On Mon, Dec 11, 2017 at 11:01 AM, Jason Ekstrand <ja...@jlekstrand.net> wrote:
> On Mon, Dec 11, 2017 at 12:55 AM, Iago Toral <ito...@igalia.com> wrote:
>>
>> This didn't get any reviews yet. Any takers?
>>
>> On Fri, 2017-12-01 at 13:46 +0100, Iago Toral Quiroga wrote:
>> > Otherwise loop unrolling will fail to see the actual cost of
>> > the unrolling operations when the loop body contains 64-bit integer
>> > instructions, and very specially when the divmod64 lowering applies,
>> > since its lowering is quite expensive.
>> >
>> > Without this change, some in-development CTS tests for int64
>> > get stuck forever trying to register allocate a shader with
>> > over 50K SSA values. The large number of SSA values is the result
>> > of NIR first unrolling multiple seemingly simple loops that involve
>> > int64 instructions, only to then lower these instructions to produce
>> > a massive pile of code (due to the divmod64 lowering in the unrolled
>> > instructions).
>> >
>> > With this change, loop unrolling will see the loops with the int64
>> > code already lowered and will realize that it is too expensive to
>> > unroll.
>
>
> Hrm... I'm not quite sure what I think of this.  I put it after nir_optimize
> because I wanted opt_algebraic to be able to work it's magic and hopefully
> remove a bunch of int64 ops before we lower them.  In particular, we have
> optimizations to remove integer division and replace it with shifts.
> However, loop unrolling does need to happen before lower_indirect_derefs so
> that lower_indirect_derefs will do as little work as possible.
>
> This is a bit of a pickle...  I don't really want to add a third
> brw_nir_optimize call.  It probably wouldn't be the end of the world but it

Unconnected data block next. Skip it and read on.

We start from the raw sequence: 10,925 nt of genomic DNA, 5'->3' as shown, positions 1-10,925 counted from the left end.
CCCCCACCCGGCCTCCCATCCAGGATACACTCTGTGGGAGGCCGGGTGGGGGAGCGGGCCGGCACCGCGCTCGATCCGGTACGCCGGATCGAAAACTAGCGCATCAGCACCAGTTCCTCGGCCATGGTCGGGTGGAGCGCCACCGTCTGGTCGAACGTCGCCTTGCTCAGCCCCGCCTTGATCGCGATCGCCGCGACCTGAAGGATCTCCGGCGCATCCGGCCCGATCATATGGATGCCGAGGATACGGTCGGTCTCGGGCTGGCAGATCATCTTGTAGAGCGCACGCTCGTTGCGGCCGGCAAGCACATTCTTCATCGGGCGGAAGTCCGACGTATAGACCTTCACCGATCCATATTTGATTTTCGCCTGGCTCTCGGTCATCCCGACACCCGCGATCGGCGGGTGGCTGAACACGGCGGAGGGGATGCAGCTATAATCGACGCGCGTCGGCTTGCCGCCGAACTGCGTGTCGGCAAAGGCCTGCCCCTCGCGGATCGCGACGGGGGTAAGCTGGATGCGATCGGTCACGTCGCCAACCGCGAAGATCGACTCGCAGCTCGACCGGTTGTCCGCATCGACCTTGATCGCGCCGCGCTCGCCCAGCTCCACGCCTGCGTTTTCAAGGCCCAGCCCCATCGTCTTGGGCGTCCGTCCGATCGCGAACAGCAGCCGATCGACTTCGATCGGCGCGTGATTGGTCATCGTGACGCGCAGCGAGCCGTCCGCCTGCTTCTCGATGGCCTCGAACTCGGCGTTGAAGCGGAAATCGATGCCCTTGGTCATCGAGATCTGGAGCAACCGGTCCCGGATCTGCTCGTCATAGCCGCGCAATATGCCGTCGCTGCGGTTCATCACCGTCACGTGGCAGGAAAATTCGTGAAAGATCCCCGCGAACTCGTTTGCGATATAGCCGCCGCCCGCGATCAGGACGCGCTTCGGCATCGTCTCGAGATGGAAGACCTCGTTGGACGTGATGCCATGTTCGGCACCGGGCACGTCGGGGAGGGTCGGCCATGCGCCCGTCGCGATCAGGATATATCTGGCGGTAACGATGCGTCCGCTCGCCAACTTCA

> does add compile time.
>
> One crazy idea which I don't think I like would be to have a quick pass that
> walks the IR and sees if there are any 64-bit SSA values.  If it does, we
> run brw_nir_optimize without loop unrolling then 64-bit lowering and then we
> go into the normal brw_nir_optimize.
>
> --Jason

Why don't we just add some sort of backend-specific code-size metric
to the loop unrolling, rather than just counting NIR instructions?
i.e. something like a num_assembly_instructions(nir_instr *) function
pointer in nir_shader_compiler_options. The root of the problem is
that that different NIR instructions can turn into vastly different
numbers of assembly instructions, but we really care about the latter,
so the cutoff isn't doing its job of avoiding code-size blowup. As far
as I'm aware, this is what most other compilers (e.g. LLVM) do to
solve this problem.

>
>>
>> > ---
>> >  src/intel/compiler/brw_nir.c | 8 ++++----
>> >  1 file changed, 4 insertions(+), 4 deletions(-)
>> >
>> > diff --git a/src/intel/compiler/brw_nir.c
>> > b/src/intel/compiler/brw_nir.c
>> > index 8f3f77f89a..ef12cdfff8 100644
>> > --- a/src/intel/compiler/brw_nir.c
>> > +++ b/src/intel/compiler/brw_nir.c
>> > @@ -636,6 +636,10 @@ brw_preprocess_nir(const struct brw_compiler
>> > *compiler, nir_shader *nir)
>> >
>> >     OPT(nir_split_var_copies);
>> >
>> > +   nir_lower_int64(nir, nir_lower_imul64 |
>> > +                        nir_lower_isign64 |
>> > +                        nir_lower_divmod64);
>> > +
>> >     nir = brw_nir_optimize(nir, compiler, is_scalar);
>> >
>> >     if (is_scalar) {
>> > @@ -663,10 +667,6 @@ brw_preprocess_nir(const struct brw_compiler
>> > *compiler, nir_shader *nir)
>> >        brw_nir_no_indirect_mask(compiler, nir->info.stage);
>> >     nir_lower_indirect_derefs(nir, indirect_mask);
>> >
>> > -   nir_lower_int64(nir, nir_lower_imul64 |
>> > -                        nir_lower_isign64 |
>> > -                        nir_lower_divmod64);
>> > -
>> >     /* Get rid of split copies */
>> >     nir = brw_nir_optimize(nir, compiler, is_scalar);
>> >
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